The seemingly only thing Chairman Mao and Santa Claus have in common is an infatuation with the colour red. After all, only a short time ago Ye Olde Saint Nick and his merry elves would have been attacked as counterrevolutionaries and agents of Western Imperialism in Communist China. But change is now fast afoot in China.
The Economist‘s cover is both cheeky and prescient: China’s Communist leaders are, in fact, ruling and reforming the country much like the late Qing Dynasty a century ago. Back then, the Manchu rulers instituted widespread reforms in almost every sphere of life in China. The empire underwent massive social and economic transformation. There is one area, however, where the Imperial rulers of yore, like the Communists today, refused to make significant changes. That’s political reform.
Some 120 prominent activists and scholars have penned a letter calling for political reform and supporting Nobel Peace prize winner Liu Xiaobo. This comes on the heels of earlier letter by Communist Party elders calling for Beijing to lift censorship which stifles and warps civil society in China..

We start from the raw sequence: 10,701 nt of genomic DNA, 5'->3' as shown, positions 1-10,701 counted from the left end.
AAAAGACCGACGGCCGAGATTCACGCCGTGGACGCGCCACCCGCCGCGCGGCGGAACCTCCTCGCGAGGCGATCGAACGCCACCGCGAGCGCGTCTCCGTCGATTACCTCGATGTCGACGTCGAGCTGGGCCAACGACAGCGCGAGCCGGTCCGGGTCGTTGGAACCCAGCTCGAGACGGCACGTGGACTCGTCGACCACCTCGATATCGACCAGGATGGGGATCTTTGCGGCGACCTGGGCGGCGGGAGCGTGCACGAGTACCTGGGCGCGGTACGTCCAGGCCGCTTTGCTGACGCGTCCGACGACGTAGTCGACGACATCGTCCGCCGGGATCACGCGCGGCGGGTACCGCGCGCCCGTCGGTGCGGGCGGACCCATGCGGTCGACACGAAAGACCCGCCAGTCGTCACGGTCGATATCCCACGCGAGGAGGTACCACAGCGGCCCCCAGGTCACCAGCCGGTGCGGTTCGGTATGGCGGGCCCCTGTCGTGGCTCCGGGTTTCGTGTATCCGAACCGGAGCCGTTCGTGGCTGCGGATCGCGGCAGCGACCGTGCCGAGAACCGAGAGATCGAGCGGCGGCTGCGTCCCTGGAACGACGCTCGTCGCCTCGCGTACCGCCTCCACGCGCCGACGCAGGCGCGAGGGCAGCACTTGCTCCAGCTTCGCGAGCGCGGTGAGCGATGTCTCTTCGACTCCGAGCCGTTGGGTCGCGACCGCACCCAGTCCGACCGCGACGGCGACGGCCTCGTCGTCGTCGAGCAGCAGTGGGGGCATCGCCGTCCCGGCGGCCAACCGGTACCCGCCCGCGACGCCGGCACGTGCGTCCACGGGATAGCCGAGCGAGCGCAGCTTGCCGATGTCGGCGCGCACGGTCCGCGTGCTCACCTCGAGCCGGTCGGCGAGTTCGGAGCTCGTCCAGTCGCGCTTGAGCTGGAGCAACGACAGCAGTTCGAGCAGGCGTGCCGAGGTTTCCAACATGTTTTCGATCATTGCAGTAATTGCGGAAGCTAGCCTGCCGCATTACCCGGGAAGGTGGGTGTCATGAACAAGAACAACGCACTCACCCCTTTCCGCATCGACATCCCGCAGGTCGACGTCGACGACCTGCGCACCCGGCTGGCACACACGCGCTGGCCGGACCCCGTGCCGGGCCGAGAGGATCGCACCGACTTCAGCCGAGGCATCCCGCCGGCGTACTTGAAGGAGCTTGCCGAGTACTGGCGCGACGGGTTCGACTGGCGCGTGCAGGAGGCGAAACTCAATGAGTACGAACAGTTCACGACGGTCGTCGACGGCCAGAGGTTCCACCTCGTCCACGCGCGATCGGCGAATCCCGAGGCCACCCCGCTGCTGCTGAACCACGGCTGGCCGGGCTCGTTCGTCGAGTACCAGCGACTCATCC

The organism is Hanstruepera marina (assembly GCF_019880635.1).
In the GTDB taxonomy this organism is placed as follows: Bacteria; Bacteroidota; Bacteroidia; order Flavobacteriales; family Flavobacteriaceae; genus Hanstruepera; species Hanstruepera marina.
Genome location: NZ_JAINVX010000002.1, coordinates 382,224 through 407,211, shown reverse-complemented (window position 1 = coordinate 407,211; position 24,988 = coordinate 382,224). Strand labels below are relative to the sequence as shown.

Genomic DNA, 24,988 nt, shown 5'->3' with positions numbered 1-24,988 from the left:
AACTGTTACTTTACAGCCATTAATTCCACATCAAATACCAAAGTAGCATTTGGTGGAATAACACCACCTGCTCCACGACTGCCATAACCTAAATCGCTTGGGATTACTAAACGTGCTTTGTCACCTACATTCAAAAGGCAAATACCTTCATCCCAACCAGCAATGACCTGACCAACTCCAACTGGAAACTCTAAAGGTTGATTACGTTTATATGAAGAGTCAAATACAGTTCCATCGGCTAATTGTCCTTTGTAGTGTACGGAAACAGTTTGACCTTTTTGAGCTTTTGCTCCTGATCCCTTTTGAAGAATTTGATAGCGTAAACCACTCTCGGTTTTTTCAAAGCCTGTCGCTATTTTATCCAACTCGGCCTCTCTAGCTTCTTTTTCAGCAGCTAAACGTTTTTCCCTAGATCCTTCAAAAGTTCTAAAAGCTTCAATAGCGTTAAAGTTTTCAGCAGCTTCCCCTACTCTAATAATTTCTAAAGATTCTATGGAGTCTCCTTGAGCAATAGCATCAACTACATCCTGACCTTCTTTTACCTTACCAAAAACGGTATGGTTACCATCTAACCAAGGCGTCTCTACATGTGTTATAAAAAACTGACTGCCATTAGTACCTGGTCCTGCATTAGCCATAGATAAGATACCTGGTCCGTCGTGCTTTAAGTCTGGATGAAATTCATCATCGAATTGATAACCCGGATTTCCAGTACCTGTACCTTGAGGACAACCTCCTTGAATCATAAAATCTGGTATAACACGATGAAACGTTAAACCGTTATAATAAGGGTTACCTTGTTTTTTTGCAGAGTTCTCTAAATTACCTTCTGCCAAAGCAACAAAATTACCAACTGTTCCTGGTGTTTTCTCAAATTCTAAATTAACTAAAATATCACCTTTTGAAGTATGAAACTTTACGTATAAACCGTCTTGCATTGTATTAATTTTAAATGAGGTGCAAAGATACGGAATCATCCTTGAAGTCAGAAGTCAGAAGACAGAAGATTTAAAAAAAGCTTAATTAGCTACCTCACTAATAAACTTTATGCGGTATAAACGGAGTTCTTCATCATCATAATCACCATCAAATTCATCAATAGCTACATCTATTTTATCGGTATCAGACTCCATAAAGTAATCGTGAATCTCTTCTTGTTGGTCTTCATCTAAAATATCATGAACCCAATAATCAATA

The awarding of the 2010 Nobel Peace Prize to Liu Xiaobo, a Chinese citizen, has drawn strong reactions both inside and outside China. This is a major event in modern Chinese history. It offers the prospect of a significant new advance for Chinese society in its peaceful transition toward democracy and constitutional government.
“The national bird of China is the crane,” quipped Hu Xinyu, managing director of the Beijing Cultural Heritage Protection Centre. Construction cranes are indeed everywhere in China, and so is this joke. While travelling across China to research my book, I heard it in Lanzhou, Xi’an, Taiyuan and even far-flung Kashgar. But in Beijing it took on an especially bitter tone.
Beijing: Reawakening After two years trekking across the Silk Road, Gustaf Mannerheim arrived in Peking on July 26, 1908. He stayed at a posh hotel kitty-corner to the Russian legation in the capital’s Legation Quarter. He remained in Peking for two months working on his military intelligence report on modernization and reform in the late [...]